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UBC Theses and Dissertations

Span design for entry-type excavations Lang, Brennan Davis Allan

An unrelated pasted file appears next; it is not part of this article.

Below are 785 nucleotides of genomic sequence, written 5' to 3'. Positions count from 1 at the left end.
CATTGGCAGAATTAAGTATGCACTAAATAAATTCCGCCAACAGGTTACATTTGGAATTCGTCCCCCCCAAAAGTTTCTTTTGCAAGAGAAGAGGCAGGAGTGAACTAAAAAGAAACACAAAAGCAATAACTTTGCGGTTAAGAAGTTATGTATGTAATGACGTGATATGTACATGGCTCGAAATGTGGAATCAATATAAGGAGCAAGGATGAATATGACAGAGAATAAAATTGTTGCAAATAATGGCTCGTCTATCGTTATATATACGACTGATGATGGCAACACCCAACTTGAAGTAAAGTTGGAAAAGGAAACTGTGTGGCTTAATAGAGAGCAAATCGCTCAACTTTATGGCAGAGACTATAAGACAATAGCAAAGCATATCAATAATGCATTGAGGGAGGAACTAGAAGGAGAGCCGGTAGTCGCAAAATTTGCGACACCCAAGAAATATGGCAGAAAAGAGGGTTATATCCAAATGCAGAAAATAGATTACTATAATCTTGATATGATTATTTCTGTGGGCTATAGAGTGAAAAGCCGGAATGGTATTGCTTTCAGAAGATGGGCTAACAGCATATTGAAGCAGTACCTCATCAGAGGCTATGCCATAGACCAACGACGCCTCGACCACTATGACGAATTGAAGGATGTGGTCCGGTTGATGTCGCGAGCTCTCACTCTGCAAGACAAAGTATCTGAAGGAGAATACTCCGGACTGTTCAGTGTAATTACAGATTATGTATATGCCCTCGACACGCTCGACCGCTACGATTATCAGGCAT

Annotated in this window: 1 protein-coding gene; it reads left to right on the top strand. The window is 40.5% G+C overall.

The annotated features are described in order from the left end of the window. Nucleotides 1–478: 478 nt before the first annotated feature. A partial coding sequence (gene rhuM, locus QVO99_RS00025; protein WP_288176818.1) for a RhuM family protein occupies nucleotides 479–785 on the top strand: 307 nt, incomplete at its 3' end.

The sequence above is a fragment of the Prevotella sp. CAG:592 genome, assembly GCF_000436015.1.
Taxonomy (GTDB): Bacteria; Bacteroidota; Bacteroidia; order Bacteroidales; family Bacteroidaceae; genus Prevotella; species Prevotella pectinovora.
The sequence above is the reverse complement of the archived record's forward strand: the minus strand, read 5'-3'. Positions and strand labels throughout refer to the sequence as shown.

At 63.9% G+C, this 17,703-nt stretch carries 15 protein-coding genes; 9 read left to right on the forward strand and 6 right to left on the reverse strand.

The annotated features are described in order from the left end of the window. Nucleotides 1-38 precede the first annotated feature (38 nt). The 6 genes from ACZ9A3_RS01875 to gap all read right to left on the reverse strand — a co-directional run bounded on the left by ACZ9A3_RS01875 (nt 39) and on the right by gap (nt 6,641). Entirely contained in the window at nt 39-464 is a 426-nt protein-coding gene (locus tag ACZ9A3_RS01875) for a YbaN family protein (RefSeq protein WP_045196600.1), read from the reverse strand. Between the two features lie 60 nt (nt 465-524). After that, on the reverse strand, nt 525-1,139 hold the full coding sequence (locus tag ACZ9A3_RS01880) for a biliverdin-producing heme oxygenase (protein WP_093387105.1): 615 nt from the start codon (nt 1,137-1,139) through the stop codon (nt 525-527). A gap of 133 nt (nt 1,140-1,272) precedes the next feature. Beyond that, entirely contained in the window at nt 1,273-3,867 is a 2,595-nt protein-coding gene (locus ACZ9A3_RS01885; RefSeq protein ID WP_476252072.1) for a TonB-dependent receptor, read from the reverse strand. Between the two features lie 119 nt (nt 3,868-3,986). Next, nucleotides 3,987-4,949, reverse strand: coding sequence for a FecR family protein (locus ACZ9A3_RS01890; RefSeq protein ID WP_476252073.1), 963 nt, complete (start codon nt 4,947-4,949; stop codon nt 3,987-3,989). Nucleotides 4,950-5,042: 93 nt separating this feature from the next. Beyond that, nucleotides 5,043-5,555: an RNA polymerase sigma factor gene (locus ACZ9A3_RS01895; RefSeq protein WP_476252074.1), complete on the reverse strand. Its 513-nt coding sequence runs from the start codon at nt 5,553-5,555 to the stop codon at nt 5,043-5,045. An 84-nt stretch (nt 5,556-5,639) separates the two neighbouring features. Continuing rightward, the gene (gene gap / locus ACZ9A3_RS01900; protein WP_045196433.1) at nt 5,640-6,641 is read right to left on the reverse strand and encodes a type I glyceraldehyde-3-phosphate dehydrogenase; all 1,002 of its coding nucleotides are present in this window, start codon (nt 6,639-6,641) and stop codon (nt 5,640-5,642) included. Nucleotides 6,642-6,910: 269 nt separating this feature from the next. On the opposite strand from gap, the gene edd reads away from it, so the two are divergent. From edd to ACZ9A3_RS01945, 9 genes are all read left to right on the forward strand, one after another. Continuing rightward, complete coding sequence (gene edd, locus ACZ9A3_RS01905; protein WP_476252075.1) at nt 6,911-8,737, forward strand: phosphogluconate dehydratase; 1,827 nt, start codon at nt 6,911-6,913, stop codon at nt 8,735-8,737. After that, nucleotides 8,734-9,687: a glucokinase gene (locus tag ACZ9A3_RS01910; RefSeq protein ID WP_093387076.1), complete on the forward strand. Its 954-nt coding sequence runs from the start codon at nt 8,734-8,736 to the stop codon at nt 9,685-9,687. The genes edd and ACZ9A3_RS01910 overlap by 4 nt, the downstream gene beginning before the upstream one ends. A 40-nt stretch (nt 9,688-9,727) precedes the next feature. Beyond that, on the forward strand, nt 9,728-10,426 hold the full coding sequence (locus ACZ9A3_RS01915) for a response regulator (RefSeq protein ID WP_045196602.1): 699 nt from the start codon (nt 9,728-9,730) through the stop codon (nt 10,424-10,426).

Underground entry-type excavations require higher factors of safety than do non-entry excavations yet not as high as those required for permanent underground structures. A review is made of underground excavation span design techniques and the conditions under which they can be applied. Shortcomings of these existing methods, as they are applied to cut and fill stopes and other entry-type excavations, are highlighted. A design procedure specific to conditions found in entry-type mining is proposed. At the centre of the procedure is an empirical span design chart, called the “Stability Graph for Entry-Type Excavations”, which provides a practical tool for mining engineers to design stable entry-type excavations. The development of this chart and its use as a design tool is a result of the statistical analysis of 172 stoping case histories collected at a large underground gold mine in northern Ontario, The influence of artificial support in maintaining stability and increasing span is investigated. A report is given of a trial support program carried out at the same operation using a concentrated pattern of cable bolts to replace a post pillar in order to increase span.

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